We discovered this little tidbit from Book Review Ireland - it's well worth reading the whole lot:
As of January 3, Mike Barry, the Kerry mountaineer who is aiming to become the first Irishman to walk to the South Pole, had crossed the 86th degree parallel on his 1,200-km trek. The former Everest mountaineer, wind energy consultant and father of three is part of an international expedition led by US/Canadian polar traveller and guide, Ms Matty McNair, who has already been to the South Pole once.
Tony Kennedy, the Chief Executive of Co-operation Ireland was awarded an OBE in the Queens' New Year's Honours List. He welcomed the award as "a recognition of the important peace-building work undertaken by everyone connected with Co-operation Ireland over the last 25 years". For more details on the work of Co-operation Ireland, please click
Dublin: The traditionally tranquil New Year's Day is no more. The inaugural Lord Mayor of Dublin New Year's Day Parade featured marching bands from the USA, the UK and Ireland.
Carna, west Connemara: On Christmas Day, the first home for elderly Irish speakers opened its doors. Ms. Kate Green, 94, is its first and oldest resident.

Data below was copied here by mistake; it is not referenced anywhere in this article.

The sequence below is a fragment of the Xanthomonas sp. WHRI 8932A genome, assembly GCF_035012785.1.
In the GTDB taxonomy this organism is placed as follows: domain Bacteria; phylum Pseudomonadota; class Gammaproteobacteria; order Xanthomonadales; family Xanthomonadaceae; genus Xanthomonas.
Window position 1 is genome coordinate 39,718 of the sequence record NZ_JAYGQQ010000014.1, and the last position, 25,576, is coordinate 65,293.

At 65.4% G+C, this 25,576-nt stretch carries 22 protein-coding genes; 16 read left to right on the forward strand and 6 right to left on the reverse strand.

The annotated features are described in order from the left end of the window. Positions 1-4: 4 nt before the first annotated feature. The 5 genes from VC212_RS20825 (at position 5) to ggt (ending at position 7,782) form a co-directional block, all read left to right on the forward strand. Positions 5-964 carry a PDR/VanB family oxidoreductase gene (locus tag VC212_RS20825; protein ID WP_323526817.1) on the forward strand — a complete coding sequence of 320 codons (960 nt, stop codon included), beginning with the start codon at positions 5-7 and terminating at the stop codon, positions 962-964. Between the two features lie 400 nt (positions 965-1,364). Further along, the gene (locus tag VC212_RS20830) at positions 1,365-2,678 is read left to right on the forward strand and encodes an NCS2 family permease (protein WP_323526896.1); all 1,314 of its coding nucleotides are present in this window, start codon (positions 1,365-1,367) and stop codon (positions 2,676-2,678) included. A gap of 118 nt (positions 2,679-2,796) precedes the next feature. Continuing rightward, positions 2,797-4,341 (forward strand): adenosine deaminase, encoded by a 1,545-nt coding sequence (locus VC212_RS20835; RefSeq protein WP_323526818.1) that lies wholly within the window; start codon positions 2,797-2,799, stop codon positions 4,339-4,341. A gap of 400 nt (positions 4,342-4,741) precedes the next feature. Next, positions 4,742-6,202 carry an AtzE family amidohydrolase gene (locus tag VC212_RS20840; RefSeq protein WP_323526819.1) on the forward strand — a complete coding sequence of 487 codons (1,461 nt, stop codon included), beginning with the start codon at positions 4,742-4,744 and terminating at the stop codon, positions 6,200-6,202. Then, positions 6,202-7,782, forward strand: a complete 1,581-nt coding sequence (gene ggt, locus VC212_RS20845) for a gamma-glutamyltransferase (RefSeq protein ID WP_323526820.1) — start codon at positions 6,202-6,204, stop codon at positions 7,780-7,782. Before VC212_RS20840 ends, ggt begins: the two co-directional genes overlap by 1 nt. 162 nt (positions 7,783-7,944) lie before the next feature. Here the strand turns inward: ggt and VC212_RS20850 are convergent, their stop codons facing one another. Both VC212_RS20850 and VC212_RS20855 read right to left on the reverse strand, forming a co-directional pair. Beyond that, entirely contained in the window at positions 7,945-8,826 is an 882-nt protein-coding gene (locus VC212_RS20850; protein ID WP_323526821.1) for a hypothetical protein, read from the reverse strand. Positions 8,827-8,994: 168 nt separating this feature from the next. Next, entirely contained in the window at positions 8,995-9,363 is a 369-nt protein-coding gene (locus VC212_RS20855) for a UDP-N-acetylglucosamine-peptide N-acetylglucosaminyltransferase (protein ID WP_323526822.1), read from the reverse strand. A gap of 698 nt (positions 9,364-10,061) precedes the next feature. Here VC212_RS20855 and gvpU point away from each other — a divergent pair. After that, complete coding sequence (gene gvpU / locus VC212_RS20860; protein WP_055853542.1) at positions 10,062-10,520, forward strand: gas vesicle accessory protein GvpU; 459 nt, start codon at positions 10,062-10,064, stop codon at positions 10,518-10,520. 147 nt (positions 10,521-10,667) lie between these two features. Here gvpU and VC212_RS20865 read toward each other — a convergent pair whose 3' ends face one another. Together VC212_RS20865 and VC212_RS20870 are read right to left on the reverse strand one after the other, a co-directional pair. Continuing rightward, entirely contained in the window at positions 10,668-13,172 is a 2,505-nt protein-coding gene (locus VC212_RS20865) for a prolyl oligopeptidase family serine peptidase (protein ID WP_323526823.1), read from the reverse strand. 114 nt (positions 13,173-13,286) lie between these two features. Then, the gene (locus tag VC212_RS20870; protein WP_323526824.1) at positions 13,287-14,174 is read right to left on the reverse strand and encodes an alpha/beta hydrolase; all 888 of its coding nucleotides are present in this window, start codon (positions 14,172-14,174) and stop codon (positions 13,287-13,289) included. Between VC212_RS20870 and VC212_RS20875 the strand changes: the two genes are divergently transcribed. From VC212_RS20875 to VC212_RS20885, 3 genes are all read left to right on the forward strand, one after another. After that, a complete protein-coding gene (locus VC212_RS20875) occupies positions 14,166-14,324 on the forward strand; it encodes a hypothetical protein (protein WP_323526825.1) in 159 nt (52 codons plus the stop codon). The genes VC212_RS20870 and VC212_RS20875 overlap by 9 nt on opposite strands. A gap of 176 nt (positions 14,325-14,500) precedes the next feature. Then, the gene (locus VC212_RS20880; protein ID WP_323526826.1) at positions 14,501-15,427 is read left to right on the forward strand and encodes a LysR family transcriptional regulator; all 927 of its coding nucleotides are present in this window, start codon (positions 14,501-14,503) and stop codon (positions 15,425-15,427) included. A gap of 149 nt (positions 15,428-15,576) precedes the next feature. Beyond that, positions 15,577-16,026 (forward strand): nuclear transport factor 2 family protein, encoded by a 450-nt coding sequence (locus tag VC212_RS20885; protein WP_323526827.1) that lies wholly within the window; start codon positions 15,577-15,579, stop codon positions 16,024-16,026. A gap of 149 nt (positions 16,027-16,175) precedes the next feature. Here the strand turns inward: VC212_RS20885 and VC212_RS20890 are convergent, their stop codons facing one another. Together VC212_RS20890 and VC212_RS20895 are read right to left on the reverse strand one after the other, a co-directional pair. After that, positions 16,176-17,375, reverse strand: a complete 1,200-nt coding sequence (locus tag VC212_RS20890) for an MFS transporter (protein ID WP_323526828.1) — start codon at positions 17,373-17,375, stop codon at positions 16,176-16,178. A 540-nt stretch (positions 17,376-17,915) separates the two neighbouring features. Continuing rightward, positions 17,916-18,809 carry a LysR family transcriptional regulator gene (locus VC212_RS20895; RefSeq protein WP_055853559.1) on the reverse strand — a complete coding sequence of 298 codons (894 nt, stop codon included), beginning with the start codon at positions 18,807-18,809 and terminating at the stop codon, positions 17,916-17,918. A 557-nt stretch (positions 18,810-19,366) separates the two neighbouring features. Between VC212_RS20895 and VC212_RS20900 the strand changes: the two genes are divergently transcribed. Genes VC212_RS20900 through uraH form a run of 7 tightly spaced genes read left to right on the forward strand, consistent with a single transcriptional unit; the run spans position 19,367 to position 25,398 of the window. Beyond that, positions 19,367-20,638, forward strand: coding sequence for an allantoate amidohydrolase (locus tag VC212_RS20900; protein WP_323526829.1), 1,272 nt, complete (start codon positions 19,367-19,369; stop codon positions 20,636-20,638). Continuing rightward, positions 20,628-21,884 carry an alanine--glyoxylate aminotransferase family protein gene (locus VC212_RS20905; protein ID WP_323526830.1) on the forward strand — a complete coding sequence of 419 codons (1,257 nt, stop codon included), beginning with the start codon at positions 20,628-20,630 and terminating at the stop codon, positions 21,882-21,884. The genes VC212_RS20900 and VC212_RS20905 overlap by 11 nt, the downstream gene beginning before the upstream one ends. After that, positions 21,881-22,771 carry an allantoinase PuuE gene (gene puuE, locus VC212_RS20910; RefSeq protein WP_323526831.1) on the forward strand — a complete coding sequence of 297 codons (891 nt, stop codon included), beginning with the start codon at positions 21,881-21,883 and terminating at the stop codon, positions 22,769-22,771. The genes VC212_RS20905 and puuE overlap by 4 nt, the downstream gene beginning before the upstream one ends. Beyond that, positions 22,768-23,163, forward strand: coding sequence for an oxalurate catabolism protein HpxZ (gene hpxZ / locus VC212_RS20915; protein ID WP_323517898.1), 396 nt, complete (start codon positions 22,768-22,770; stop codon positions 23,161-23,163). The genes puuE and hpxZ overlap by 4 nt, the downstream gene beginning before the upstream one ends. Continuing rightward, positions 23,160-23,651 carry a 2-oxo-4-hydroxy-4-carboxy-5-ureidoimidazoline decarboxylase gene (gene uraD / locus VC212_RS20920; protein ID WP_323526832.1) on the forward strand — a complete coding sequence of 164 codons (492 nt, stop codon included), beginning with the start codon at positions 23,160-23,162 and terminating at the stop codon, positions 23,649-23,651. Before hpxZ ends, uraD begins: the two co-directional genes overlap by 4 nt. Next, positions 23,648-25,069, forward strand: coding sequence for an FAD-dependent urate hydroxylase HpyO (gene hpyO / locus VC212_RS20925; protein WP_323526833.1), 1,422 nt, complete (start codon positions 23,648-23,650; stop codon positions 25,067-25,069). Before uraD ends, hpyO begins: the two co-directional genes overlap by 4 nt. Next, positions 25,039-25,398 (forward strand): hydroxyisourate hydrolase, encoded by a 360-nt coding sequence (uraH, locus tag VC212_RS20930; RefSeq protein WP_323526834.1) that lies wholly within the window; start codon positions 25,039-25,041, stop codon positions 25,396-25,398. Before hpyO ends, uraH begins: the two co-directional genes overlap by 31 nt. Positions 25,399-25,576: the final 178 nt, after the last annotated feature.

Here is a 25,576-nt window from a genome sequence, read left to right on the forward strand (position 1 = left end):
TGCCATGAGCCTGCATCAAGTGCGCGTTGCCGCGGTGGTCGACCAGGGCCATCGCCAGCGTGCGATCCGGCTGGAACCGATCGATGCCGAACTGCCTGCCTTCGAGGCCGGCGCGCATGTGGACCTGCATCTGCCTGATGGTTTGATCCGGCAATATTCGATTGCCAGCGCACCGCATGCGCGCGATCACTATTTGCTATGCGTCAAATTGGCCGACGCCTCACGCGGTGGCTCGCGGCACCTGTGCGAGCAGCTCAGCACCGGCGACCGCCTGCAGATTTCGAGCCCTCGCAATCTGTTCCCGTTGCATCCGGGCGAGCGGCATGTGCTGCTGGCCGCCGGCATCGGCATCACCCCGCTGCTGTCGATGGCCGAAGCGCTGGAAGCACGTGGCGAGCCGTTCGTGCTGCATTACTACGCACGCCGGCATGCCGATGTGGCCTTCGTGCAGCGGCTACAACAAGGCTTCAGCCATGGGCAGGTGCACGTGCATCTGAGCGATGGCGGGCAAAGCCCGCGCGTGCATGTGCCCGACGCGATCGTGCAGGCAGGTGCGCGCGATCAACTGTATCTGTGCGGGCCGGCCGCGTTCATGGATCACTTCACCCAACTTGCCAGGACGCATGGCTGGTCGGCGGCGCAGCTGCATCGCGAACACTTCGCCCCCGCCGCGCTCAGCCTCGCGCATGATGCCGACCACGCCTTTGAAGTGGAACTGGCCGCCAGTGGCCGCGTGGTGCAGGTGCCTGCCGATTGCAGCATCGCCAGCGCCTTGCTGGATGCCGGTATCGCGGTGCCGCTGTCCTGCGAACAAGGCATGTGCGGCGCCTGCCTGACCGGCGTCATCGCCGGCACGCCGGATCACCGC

Co. Kerry: Sister Consilio Fitzgerald of the Mercy order, has been voted the Greatest Kerry Person of All Time by radio listeners in the county. The 66-year old nun who founded a series of rehabilitation centres for people suffering from alcohol and drug addiction, surpassed some of Kerry's highest profile names: Tom Cream, Daniel O'Connell, John B. Keane, and even Brendan the Navigator, just to name a few of the "runners-up."
Clew Bay: Regarded as a botanical jewel because of the number of wild rare plants that grow there, the owners of holdings on this small island, with a population of less than 200, have been invited to grow rare flower seeds which will be distributed on the internet and to mail order customers worldwide. Island farmers have embraced the idea which is the brain child of Austin and Felicity O'Malley. (We'll keep an eye on this one and let you know if/when the idea bears fruit - or seeds for sale).